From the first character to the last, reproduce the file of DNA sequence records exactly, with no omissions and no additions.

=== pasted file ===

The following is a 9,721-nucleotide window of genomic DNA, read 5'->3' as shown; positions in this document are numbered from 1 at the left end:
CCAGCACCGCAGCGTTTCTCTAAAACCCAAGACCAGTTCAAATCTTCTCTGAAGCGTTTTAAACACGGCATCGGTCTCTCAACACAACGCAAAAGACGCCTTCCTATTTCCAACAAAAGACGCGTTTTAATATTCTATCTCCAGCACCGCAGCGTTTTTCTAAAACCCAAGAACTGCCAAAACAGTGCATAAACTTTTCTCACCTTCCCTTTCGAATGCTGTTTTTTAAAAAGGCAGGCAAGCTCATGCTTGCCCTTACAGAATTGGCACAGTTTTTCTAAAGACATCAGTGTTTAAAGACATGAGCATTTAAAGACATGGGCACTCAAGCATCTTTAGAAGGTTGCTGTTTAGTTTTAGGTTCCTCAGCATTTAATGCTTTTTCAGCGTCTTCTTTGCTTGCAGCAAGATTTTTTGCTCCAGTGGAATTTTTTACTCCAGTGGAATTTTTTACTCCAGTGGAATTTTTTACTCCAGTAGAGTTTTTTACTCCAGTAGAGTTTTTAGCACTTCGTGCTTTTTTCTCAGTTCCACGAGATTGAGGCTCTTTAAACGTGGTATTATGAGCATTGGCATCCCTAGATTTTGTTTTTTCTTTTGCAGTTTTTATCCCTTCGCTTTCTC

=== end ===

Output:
The following is a 9,721-nucleotide window of genomic DNA, read 5'->3' as shown; positions in this document are numbered from 1 at the left end:
CCAGCACCGCAGCGTTTCTCTAAAACCCAAGACCAGTTCAAATCTTCTCTGAAGCGTTTTAAACACGGCATCGGTCTCTCAACACAACGCAAAAGACGCCTTCCTATTTCCAACAAAAGACGCGTTTTAATATTCTATCTCCAGCACCGCAGCGTTTTTCTAAAACCCAAGAACTGCCAAAACAGTGCATAAACTTTTCTCACCTTCCCTTTCGAATGCTGTTTTTTAAAAAGGCAGGCAAGCTCATGCTTGCCCTTACAGAATTGGCACAGTTTTTCTAAAGACATCAGTGTTTAAAGACATGAGCATTTAAAGACATGGGCACTCAAGCATCTTTAGAAGGTTGCTGTTTAGTTTTAGGTTCCTCAGCATTTAATGCTTTTTCAGCGTCTTCTTTGCTTGCAGCAAGATTTTTTGCTCCAGTGGAATTTTTTACTCCAGTGGAATTTTTTACTCCAGTGGAATTTTTTACTCCAGTAGAGTTTTTTACTCCAGTAGAGTTTTTAGCACTTCGTGCTTTTTTCTCAGTTCCACGAGATTGAGGCTCTTTAAACGTGGTATTATGAGCATTGGCATCCCTAGATTTTGTTTTTTCTTTTGCAGTTTTTATCCCTTCGCTTTCTC